However, gazing out across that landscape of weekly webinars and online PD that are all suddenly (and often temporarily) free, challenges like quick content creation and availability of course specific, viewable, on-screen resources and tools are still paramount. And there is also a need for a bank of appropriate strategic ideas for an effective, inquisitive (and collaborative!) classroom process. How can any new teachers suddenly slammed into my online world find their way? And in the end, how in this wired world do we actually do formative evaluation online?
Luckily what LEARN and its partners have already created addresses the content creation problem for Quebec teachers directly. Our document collections and organizers, mapping scenarios and Google Workspace tools, with the thousands of texts, images, worksheets and the like, are all digital. They are designed for use with screens and devices, and easily adapt to what you are going to zoom out to your class tomorrow morning.
But now, and here is the news, we are going further. Just like what was achieved for the Elementary sector with Societies and Territories website, we are now building a large secondary-level student resource site that organizes all our past work for our HQC students which is in the works at secondaryhistory.learnquebec.ca.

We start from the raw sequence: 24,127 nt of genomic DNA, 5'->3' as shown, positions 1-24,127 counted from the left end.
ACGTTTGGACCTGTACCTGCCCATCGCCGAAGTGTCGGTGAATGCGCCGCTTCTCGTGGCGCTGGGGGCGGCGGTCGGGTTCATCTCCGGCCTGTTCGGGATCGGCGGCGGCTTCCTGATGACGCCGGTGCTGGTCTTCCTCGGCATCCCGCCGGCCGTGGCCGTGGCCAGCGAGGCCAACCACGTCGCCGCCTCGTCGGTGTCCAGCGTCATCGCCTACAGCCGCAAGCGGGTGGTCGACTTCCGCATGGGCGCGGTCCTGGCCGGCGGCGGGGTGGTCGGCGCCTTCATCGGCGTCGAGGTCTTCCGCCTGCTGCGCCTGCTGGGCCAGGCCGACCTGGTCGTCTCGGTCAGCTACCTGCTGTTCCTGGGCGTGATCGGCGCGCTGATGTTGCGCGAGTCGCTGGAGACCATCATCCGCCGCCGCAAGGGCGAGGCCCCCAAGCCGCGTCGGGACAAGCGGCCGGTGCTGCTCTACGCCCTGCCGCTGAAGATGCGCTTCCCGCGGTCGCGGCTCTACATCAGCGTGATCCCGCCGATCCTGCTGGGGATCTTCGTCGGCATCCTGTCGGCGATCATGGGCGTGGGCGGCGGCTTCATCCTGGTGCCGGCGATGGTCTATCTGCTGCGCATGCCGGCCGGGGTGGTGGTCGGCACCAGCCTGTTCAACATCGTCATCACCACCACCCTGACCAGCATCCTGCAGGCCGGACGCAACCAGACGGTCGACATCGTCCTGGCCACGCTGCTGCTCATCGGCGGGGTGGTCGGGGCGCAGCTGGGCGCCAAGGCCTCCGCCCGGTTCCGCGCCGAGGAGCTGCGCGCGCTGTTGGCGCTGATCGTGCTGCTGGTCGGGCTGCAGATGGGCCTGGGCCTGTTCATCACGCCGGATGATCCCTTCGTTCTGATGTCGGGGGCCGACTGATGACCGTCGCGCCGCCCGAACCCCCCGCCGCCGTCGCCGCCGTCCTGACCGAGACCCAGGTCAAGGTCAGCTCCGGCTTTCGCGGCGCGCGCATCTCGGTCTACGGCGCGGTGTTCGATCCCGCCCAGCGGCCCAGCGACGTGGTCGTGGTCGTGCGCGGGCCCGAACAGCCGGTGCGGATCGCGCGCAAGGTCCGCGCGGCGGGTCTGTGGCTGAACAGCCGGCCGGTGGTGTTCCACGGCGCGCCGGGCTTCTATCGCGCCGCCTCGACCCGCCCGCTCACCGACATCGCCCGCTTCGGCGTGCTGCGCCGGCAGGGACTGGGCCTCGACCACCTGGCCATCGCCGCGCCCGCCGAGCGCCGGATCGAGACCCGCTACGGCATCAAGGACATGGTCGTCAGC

Process, Collaboration, and Evaluation
So that’s the first stumbling block fixed. But what of the classroom process, collaborative environments, and ultimately dealing with how to track and evaluate students? Well, no one size fits all. From what I remember about my experiences, teaching methods and student learning activities were constantly changing and had to be continually adapted, even within the time limits of one period.
For live and synchronous classes, a variation and depth of activities is crucial. Sure, there can and should be a space for teacher charisma and killing time by telling stories, but that space is really, really small online. I would get away with 5 minutes at the beginning of each session, cameras on, to connect on a personal level, then it was off to the races. What I then wanted was for them to connect, with the facts, the time period, events and issues, and ultimately each other.
As alluded to earlier, effective strategies (with resources and tools) are needed throughout a class, from start to finish, or in other words, during each phase of a typical learning process. For me this meant asking myself a few questions: